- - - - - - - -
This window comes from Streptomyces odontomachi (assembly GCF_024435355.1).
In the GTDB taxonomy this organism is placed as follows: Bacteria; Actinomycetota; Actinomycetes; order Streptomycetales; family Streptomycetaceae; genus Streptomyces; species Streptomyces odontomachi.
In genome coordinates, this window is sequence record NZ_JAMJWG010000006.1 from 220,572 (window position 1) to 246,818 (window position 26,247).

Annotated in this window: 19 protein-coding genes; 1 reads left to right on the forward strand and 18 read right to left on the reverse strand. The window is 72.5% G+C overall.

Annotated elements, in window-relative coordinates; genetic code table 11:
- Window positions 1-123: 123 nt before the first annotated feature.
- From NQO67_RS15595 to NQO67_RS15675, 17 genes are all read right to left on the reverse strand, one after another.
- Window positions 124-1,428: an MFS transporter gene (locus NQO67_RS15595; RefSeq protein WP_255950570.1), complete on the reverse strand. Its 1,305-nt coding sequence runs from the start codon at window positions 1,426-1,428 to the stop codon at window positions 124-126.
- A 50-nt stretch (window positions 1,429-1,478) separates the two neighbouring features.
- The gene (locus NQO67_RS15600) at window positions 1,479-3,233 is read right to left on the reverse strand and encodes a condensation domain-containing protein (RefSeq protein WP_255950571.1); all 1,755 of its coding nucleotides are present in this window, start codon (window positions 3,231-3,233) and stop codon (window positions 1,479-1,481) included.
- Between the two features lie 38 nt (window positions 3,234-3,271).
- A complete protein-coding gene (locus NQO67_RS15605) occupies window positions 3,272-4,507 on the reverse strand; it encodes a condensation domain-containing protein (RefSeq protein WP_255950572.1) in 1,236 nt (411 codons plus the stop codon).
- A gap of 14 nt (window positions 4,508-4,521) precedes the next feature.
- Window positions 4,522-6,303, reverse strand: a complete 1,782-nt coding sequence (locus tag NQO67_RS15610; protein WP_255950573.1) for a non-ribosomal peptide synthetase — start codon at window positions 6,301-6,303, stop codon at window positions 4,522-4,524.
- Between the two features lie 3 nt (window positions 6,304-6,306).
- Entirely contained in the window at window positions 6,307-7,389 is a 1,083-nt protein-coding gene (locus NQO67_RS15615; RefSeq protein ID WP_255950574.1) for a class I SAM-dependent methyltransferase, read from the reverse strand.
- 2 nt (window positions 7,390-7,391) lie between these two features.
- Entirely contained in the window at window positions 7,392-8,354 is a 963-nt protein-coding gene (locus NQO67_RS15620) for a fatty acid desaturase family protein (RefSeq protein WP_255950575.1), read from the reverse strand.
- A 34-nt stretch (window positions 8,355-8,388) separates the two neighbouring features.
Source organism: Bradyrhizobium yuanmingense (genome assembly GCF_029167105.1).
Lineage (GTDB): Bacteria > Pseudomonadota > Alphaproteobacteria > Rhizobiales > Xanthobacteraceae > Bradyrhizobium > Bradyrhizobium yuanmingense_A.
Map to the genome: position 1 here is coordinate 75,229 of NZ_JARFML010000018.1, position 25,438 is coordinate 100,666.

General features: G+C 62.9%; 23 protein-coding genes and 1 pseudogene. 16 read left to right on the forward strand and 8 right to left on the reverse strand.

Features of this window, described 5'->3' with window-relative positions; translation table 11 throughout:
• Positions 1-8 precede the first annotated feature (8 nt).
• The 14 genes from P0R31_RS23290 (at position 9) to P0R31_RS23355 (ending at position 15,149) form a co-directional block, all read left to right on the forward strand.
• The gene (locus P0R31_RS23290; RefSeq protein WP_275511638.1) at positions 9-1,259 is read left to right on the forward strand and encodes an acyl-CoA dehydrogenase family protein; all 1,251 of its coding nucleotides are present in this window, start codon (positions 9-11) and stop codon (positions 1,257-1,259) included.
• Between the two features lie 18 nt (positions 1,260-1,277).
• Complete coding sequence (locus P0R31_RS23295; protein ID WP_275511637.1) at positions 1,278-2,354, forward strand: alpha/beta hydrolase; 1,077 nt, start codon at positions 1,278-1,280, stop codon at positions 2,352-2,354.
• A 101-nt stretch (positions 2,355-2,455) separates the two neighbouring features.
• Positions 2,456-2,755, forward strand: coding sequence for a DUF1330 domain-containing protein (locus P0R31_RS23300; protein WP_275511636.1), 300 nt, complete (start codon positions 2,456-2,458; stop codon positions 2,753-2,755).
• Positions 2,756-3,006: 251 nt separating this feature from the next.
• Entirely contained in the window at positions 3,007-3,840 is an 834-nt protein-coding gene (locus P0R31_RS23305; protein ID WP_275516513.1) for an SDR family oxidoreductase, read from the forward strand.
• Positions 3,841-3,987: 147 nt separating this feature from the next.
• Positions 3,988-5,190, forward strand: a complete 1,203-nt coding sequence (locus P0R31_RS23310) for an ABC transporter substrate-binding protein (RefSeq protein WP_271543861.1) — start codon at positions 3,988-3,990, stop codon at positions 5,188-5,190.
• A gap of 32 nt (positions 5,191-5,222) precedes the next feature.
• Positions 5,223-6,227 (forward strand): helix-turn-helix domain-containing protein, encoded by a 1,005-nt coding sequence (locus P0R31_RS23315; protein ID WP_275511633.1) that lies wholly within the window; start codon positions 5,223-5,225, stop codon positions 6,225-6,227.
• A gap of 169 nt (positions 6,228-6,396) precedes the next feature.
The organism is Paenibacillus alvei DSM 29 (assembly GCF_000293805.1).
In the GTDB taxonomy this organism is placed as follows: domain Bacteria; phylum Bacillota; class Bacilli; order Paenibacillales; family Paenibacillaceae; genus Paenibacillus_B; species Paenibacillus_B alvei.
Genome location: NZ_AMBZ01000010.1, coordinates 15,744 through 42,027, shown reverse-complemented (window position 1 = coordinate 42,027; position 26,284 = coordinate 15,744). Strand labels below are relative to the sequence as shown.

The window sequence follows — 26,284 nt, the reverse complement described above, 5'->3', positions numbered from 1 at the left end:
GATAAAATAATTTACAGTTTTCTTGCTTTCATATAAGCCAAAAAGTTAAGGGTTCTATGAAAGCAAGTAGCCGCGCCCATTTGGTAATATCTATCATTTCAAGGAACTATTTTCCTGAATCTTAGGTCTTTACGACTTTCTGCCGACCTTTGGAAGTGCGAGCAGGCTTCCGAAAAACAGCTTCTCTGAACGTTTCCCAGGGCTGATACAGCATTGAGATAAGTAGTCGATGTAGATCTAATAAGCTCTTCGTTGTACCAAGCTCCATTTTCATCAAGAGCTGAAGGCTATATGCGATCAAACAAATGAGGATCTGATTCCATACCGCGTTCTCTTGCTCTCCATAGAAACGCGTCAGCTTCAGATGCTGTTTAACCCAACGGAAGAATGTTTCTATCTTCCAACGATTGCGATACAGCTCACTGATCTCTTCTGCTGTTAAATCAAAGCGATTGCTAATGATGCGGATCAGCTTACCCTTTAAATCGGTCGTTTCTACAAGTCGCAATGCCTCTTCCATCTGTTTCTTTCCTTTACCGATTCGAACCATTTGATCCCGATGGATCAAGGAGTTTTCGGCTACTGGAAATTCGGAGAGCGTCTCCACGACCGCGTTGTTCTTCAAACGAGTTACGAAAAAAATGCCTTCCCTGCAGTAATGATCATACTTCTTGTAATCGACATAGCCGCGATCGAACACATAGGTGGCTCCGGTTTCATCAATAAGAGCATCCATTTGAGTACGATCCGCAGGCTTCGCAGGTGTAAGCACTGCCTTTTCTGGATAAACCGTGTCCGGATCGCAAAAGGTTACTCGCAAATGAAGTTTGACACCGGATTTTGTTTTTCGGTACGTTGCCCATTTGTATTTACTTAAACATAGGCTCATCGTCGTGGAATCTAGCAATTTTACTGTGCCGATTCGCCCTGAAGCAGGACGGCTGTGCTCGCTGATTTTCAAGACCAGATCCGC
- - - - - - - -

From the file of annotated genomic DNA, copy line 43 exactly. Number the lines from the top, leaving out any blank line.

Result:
GATAAAATAATTTACAGTTTTCTTGCTTTCATATAAGCCAAAAAGTTAAGGGTTCTATGAAAGCAAGTAGCCGCGCCCATTTGGTAATATCTATCATTTCAAGGAACTATTTTCCTGAATCTTAGGTCTTTACGACTTTCTGCCGACCTTTGGAAGTGCGAGCAGGCTTCCGAAAAACAGCTTCTCTGAACGTTTCCCAGGGCTGATACAGCATTGAGATAAGTAGTCGATGTAGATCTAATAAGCTCTTCGTTGTACCAAGCTCCATTTTCATCAAGAGCTGAAGGCTATATGCGATCAAACAAATGAGGATCTGATTCCATACCGCGTTCTCTTGCTCTCCATAGAAACGCGTCAGCTTCAGATGCTGTTTAACCCAACGGAAGAATGTTTCTATCTTCCAACGATTGCGATACAGCTCACTGATCTCTTCTGCTGTTAAATCAAAGCGATTGCTAATGATGCGGATCAGCTTACCCTTTAAATCGGTCGTTTCTACAAGTCGCAATGCCTCTTCCATCTGTTTCTTTCCTTTACCGATTCGAACCATTTGATCCCGATGGATCAAGGAGTTTTCGGCTACTGGAAATTCGGAGAGCGTCTCCACGACCGCGTTGTTCTTCAAACGAGTTACGAAAAAAATGCCTTCCCTGCAGTAATGATCATACTTCTTGTAATCGACATAGCCGCGATCGAACACATAGGTGGCTCCGGTTTCATCAATAAGAGCATCCATTTGAGTACGATCCGCAGGCTTCGCAGGTGTAAGCACTGCCTTTTCTGGATAAACCGTGTCCGGATCGCAAAAGGTTACTCGCAAATGAAGTTTGACACCGGATTTTGTTTTTCGGTACGTTGCCCATTTGTATTTACTTAAACATAGGCTCATCGTCGTGGAATCTAGCAATTTTACTGTGCCGATTCGCCCTGAAGCAGGACGGCTGTGCTCGCTGATTTTCAAGACCAGATCCGC